Shortly after Anne released the Flynn skirt, the popular Oh Joy! blog covered it, which led to a lifestyle piece on another blog, Design*Sponge—as well as numerous online orders. Anne wasn’t prepared from a production standpoint. “I got a little scared, which is so unlike me,” she said. “I didn’t want to disappoint anyone who had placed their faith in me—a retailer, a friend.” She thought of returning to trunk shows in her living room, but turned to her friends instead.

Adrienne Page

4. Embrace the army/community/friends behind you.

Anne’s friends came to her rescue in droves. A stylist. A publicist. And Katherine McMillan, who had started a tie line called Pierrepont Hicks a year before.  “For any stumbling blocks I’ve had, she’s been able to tell me what she did,” said Anne.


After her first photo shoot, Anne held a gratitude dinner for her friends. “It wasn’t to celebrate me, but to celebrate our group—how we’ve all come together,” she said. “I’m surrounded by awesome women.”

Adrienne Page

5. Take inspiration from past icons and leaders in your industry.

Although risky, Anne decided to launch her business with just one piece, her Flynn skirt. She got the idea from Kate Spade. “When she came out, she had that one box purse,” said Anne. “I loved it; I got one, and I kept waiting to see what was next. Was she a one-hit wonder?” But leading with one piece allowed Anne to see if there was a market for her designs before she became financially invested. 

Adrienne Page

6. Try new and wacky things with confidence and don't apologize for it.

Without formal training, Anne had no idea how to get her clothes into shops. “People said, ‘You have to get a rep,’” she said. “I didn’t have the money for a rep.” So through friends she connected with Caryn Kelly of Melly, a Lilly Pulitzer Signature Store in Minneapolis.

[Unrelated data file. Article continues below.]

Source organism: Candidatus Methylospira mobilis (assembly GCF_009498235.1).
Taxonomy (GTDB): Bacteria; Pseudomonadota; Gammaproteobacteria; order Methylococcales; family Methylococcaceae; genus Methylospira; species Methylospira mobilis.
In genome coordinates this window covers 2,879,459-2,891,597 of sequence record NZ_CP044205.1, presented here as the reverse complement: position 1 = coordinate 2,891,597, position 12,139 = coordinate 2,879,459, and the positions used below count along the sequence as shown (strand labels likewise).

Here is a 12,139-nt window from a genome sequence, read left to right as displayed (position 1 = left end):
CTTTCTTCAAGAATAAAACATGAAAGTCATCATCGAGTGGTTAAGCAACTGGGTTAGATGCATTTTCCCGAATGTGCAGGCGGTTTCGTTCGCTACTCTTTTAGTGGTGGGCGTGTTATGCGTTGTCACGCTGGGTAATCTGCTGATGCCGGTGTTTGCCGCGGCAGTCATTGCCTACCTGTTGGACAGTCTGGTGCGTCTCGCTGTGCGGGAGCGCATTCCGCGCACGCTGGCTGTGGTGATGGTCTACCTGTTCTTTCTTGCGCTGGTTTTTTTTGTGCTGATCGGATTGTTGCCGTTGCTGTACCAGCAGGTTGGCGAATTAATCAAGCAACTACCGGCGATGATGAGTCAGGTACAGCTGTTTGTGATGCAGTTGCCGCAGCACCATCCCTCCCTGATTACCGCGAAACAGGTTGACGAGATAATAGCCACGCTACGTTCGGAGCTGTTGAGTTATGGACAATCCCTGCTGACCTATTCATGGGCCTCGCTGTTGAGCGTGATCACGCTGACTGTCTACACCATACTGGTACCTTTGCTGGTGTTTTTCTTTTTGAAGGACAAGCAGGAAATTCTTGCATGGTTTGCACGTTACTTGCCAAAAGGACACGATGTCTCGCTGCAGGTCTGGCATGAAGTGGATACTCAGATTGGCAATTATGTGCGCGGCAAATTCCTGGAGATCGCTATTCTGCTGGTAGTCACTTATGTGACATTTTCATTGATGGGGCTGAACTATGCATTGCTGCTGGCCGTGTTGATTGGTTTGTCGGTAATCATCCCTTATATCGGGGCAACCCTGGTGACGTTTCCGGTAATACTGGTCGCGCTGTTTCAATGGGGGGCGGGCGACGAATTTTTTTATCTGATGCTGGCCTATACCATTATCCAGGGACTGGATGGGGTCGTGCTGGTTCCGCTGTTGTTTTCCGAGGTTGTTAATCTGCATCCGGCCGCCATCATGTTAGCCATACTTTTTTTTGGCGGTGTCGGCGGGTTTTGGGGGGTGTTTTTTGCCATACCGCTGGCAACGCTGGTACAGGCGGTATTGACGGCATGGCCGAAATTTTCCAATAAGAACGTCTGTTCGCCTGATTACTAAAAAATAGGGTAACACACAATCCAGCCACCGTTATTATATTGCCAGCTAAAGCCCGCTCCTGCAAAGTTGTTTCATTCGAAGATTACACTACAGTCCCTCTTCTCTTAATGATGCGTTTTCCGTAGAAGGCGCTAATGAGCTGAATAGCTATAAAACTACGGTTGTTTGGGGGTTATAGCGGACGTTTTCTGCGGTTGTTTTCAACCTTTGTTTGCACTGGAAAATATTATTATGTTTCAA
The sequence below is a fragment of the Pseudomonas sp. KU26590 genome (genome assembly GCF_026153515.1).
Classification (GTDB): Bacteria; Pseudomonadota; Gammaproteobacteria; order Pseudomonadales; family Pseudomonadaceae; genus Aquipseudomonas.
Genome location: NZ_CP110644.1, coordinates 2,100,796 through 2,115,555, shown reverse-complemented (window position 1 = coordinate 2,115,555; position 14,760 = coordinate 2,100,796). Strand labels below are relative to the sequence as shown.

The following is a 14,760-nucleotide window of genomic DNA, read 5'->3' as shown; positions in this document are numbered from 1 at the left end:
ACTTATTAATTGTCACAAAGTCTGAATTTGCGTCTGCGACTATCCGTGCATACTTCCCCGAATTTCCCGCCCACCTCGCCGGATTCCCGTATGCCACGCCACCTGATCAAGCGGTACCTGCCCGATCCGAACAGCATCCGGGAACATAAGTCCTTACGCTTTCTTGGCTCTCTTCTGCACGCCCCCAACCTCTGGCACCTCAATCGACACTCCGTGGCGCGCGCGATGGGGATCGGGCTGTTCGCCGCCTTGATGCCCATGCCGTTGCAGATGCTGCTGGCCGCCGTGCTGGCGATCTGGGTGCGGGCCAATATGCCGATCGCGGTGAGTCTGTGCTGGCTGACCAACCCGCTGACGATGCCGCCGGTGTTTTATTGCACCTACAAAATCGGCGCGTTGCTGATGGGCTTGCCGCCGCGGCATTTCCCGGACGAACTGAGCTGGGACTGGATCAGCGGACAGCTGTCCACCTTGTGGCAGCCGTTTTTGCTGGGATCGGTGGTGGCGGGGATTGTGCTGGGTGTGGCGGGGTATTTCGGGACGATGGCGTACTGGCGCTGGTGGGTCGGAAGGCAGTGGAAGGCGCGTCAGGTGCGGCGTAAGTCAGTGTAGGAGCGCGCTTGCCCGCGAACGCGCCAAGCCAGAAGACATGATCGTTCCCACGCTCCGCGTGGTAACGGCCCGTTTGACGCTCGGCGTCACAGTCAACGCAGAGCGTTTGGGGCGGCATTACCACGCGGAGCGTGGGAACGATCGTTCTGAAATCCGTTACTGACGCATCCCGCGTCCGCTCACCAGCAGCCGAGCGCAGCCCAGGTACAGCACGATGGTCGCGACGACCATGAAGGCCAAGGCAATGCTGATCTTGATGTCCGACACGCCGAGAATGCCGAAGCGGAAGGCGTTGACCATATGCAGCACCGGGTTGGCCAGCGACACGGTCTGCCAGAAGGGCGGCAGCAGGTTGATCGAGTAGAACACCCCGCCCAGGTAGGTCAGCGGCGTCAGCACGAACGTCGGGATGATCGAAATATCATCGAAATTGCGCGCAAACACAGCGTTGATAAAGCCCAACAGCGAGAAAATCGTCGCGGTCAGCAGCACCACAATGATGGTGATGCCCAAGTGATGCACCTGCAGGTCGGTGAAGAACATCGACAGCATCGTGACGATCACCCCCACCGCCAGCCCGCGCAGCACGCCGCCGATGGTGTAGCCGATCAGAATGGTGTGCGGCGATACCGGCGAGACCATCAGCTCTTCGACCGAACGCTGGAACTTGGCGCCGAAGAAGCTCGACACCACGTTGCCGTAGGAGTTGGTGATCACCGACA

“It takes a certain personality to wear her clothes, and that’s the personality of my store,” said Caryn. “Polished, yet chic. Not trendy, but on trend.”


Caryn helped Anne put together a line sheet, which manufactures use to provide information on their product, and gave her insight into how retailers buy. But rather than sending just a line sheet, Anne went against the tide and sent each retailer a Flynn skirt in a wrapped box with a personalized hand note saying, “This is a gift for you. You don’t need to return it.” Nine retailers signed on immediately.


Now, thanks to the success of her Flynn skirt, Anne’s rolling out a complete fall collection with her favorite fabrics: Silk, cashmere and wool. Her most important revolutionary lesson? “Present yourself well and with confidence, but don’t lose your little sparkle,” she said. And find the support you need to succeed.


Jennifer Jeanne Patterson is a freelance writer and author of 52 Fights. She lives in Minneapolis with her husband and three children. Find her blog at Unplanned Cooking


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Adrienne Page

First Published June 27, 2011